Friday, 15 February 2013

Intergenerational persistence in income and social class: the effect of within-group inequality

an article by Jo Blanden (University of Surrey, Guildford, and London School of Economics and Political Science, UK), Paul Gregg (University of Bath, UK) and Lindsey Macmillan (University of Bristol, UK) published in Journal of the Royal Statistical Society: Series A (Statistics in Society) Volume 176 Issue 2 (February 2013)

Family income is found to be more closely related to sons’ earnings for a cohort born in 1970 compared with a cohort born in 1958. This result is in stark contrast with the finding on the basis of social class; intergenerational mobility for this outcome is found to be unchanged.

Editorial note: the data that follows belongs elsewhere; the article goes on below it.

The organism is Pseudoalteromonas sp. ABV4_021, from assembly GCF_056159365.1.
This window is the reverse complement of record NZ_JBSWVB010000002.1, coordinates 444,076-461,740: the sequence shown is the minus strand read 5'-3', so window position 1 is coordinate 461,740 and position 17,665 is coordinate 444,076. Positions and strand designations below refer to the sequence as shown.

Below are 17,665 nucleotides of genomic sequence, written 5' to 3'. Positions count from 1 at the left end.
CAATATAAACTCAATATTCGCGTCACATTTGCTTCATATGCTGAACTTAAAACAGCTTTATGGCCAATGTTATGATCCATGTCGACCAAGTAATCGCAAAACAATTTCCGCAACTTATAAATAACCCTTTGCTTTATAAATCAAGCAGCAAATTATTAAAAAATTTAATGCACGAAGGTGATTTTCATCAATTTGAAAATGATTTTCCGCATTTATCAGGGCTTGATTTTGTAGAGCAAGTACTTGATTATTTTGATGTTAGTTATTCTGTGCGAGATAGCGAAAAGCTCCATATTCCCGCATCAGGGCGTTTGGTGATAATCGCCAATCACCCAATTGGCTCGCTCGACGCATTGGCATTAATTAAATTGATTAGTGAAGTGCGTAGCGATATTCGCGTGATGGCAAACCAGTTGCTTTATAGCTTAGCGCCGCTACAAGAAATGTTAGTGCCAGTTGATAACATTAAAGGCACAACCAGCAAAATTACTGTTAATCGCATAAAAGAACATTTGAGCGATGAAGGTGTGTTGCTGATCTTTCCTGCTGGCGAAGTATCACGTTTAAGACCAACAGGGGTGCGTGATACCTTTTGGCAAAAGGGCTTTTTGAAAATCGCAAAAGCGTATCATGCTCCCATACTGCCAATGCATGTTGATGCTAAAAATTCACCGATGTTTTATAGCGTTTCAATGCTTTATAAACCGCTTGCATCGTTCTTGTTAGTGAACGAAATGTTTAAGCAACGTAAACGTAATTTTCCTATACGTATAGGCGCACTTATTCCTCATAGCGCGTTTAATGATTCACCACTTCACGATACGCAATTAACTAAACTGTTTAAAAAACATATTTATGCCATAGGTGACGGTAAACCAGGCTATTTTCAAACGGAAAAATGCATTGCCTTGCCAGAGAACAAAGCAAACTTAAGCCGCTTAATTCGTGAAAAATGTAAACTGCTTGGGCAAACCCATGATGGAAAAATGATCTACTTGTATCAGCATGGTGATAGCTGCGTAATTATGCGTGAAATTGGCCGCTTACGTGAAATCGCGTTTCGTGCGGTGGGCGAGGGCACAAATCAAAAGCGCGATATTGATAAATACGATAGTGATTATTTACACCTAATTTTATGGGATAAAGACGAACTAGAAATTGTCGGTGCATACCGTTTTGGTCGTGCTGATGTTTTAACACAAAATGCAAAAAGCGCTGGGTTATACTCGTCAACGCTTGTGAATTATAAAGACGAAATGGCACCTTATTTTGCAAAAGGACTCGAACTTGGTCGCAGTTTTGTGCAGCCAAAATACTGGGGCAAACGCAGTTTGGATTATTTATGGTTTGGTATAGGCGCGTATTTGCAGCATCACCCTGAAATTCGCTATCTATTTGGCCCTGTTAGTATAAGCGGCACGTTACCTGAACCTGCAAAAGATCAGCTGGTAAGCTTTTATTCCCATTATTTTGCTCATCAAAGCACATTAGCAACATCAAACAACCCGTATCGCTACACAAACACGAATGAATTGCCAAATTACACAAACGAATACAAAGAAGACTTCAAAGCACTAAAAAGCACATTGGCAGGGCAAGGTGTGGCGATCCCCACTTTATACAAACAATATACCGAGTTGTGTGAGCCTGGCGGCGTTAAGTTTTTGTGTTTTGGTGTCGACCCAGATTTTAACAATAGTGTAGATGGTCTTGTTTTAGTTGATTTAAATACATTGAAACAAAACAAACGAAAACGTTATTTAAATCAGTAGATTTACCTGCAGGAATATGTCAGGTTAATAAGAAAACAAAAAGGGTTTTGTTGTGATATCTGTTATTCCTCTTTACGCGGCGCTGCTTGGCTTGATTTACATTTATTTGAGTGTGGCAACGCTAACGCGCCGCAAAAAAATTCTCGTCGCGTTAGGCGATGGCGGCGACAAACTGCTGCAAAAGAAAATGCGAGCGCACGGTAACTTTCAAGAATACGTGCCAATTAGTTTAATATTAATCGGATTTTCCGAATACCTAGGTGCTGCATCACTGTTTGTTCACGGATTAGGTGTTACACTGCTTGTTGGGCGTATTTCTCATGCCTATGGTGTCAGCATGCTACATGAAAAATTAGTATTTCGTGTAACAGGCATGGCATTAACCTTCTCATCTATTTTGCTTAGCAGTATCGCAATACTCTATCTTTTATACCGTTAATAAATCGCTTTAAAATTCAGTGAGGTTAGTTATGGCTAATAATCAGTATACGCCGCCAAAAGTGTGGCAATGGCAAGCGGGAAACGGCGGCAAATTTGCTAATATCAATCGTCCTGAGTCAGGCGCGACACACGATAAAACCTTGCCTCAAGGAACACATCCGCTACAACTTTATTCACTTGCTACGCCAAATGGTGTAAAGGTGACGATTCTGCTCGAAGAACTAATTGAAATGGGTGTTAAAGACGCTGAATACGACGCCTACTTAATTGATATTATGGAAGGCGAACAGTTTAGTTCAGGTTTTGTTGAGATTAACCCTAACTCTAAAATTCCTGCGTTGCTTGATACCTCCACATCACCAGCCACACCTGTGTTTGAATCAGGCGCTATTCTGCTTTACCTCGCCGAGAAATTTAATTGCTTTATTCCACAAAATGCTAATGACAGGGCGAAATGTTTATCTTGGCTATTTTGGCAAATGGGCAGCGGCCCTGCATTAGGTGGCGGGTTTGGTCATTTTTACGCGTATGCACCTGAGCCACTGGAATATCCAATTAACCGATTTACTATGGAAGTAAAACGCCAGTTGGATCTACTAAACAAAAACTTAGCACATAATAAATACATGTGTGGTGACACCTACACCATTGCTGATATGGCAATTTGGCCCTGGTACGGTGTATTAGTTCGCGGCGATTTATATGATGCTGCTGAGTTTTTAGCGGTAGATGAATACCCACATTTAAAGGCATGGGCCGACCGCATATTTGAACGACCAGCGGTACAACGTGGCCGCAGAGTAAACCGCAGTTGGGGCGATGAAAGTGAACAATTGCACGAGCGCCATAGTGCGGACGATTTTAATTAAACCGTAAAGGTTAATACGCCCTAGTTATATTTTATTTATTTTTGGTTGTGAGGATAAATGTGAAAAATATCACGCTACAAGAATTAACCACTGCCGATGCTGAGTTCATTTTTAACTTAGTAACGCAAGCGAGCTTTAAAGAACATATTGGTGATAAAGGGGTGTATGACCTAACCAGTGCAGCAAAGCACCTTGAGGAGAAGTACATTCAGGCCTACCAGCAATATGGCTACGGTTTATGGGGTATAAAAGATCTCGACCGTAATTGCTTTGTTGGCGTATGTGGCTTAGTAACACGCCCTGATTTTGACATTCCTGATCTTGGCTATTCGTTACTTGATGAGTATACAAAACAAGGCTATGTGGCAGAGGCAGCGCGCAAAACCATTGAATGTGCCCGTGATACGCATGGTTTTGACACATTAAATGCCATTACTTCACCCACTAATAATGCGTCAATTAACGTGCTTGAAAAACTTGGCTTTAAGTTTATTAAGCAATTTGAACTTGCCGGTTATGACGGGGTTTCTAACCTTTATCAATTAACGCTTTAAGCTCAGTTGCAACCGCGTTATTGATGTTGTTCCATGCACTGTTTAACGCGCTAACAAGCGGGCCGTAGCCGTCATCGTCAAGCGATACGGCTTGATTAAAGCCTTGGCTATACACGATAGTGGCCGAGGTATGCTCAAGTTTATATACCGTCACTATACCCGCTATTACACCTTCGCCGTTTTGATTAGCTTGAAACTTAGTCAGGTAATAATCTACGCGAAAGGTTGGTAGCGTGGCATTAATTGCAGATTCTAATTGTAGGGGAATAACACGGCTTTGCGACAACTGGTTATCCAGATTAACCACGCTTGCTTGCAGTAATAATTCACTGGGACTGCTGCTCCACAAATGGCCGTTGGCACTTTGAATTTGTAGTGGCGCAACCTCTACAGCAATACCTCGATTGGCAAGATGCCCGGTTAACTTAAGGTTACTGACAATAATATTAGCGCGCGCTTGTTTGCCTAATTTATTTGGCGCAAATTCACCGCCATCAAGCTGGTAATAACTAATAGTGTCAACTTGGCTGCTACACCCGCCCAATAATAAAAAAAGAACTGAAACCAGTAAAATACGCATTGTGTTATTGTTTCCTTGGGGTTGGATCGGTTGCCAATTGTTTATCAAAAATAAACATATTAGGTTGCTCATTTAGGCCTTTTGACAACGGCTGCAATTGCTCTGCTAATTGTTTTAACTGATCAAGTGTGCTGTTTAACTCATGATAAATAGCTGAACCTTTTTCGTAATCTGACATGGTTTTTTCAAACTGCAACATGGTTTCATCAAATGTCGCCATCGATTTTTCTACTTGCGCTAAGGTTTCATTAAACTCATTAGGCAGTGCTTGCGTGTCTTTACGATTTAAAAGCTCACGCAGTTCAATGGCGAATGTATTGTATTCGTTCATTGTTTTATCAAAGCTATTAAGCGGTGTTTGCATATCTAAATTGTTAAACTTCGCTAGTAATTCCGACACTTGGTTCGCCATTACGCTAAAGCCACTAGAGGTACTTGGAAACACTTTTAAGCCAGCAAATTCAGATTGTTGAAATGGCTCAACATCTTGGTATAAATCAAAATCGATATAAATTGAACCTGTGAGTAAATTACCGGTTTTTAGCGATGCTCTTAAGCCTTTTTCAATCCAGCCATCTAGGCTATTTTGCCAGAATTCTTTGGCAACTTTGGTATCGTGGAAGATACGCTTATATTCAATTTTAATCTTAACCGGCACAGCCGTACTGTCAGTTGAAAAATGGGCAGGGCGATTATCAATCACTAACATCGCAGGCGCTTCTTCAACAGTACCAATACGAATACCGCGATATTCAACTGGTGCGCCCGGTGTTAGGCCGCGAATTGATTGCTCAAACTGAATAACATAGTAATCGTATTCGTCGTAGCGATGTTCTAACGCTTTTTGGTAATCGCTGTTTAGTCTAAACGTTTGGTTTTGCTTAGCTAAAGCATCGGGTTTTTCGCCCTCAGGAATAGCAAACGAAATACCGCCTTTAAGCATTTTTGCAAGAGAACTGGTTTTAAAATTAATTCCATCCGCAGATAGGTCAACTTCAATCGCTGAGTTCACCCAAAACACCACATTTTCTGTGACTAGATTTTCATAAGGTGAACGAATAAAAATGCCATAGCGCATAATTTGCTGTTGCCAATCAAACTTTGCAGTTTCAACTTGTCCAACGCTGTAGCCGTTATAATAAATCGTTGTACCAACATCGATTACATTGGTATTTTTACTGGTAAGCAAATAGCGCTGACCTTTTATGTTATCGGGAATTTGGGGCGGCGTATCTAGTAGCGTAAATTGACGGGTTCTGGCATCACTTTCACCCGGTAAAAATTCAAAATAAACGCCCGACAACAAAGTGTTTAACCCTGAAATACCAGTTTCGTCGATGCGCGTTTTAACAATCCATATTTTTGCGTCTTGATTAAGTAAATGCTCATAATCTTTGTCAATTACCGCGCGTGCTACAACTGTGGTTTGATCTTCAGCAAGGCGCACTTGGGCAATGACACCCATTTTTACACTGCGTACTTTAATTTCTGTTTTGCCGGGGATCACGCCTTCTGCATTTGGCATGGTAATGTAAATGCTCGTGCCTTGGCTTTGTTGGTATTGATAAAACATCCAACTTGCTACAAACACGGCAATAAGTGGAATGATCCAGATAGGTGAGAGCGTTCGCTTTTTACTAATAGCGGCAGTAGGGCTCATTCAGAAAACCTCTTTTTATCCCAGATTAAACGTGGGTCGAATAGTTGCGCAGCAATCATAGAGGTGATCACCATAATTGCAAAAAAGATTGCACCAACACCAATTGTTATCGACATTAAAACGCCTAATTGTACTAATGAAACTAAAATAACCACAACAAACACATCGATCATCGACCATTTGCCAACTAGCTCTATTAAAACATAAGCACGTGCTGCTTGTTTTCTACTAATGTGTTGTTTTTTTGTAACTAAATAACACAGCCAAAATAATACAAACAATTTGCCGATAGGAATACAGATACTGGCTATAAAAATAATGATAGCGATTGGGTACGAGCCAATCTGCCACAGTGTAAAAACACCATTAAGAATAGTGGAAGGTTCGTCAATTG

Our aim here is to explore the reason for this divergence.

We derive a formal framework which relates mobility as measured by family income or earnings to mobility as measured by social class. Building on this framework we then test several alternative hypotheses to explain the difference between the trends.

We find evidence of an increase in the intergenerational persistence of the permanent component of income that is unrelated to social class.

We reject the hypothesis that the observed decline in income mobility is a consequence of the poor measurement of permanent family income in the 1958 cohort.

Orignally published as a CMPO paper (PDF 34pp) in March 2010

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